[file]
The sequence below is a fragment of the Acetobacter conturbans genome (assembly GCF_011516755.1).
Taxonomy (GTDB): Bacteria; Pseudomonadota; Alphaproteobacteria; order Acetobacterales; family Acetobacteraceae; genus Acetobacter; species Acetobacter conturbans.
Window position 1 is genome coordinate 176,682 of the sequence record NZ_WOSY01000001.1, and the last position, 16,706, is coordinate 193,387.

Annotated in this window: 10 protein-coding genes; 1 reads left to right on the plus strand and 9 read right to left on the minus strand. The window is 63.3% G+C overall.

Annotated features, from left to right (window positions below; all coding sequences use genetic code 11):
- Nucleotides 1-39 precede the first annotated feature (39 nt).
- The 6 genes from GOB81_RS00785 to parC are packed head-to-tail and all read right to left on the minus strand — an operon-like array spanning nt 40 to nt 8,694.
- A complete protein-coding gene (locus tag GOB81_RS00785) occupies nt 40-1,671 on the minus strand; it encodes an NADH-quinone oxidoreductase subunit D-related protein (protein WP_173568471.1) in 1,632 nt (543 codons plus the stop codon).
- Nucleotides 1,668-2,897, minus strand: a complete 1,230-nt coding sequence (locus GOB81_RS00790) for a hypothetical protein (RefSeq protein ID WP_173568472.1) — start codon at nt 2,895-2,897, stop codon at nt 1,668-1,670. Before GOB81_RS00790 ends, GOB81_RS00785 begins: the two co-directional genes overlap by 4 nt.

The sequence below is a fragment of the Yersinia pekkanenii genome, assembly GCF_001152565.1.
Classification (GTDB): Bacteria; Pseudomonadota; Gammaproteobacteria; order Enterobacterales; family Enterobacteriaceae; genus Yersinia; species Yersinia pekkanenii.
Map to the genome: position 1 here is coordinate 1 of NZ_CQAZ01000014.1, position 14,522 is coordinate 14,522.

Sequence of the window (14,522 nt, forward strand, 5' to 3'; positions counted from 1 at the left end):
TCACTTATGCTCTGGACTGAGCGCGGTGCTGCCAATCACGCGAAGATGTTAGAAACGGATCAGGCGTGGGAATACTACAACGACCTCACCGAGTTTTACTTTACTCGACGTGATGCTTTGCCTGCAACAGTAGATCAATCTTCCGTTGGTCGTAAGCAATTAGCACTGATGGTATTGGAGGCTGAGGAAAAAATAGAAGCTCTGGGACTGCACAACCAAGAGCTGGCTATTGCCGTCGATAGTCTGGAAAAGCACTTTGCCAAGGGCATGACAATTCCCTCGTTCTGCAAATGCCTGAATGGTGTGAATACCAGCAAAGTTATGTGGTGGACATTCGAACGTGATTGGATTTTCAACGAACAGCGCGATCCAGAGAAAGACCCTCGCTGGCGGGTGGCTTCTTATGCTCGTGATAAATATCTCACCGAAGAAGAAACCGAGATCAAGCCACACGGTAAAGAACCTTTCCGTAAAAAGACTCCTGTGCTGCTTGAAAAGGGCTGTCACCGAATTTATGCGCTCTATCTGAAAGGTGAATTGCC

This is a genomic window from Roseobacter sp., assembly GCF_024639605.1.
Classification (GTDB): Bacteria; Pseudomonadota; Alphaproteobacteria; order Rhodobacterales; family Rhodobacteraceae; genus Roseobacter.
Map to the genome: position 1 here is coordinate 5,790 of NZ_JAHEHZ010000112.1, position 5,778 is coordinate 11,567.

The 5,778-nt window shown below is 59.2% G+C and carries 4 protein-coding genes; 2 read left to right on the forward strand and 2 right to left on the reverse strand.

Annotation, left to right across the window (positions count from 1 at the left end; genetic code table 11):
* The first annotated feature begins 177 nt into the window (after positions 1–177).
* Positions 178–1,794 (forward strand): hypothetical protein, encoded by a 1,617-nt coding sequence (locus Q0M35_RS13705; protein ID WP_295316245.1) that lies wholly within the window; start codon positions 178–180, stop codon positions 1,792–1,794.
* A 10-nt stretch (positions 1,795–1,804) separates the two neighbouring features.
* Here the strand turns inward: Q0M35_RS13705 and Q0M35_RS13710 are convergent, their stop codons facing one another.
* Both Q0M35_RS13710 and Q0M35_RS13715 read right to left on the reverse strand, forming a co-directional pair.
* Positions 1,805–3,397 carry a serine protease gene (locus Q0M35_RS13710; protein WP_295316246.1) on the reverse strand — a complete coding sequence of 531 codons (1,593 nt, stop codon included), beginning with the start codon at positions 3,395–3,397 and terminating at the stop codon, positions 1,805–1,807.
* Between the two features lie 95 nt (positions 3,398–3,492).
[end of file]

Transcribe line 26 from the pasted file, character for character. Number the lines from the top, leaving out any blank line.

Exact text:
* Between the two features lie 95 nt (positions 3,398–3,492).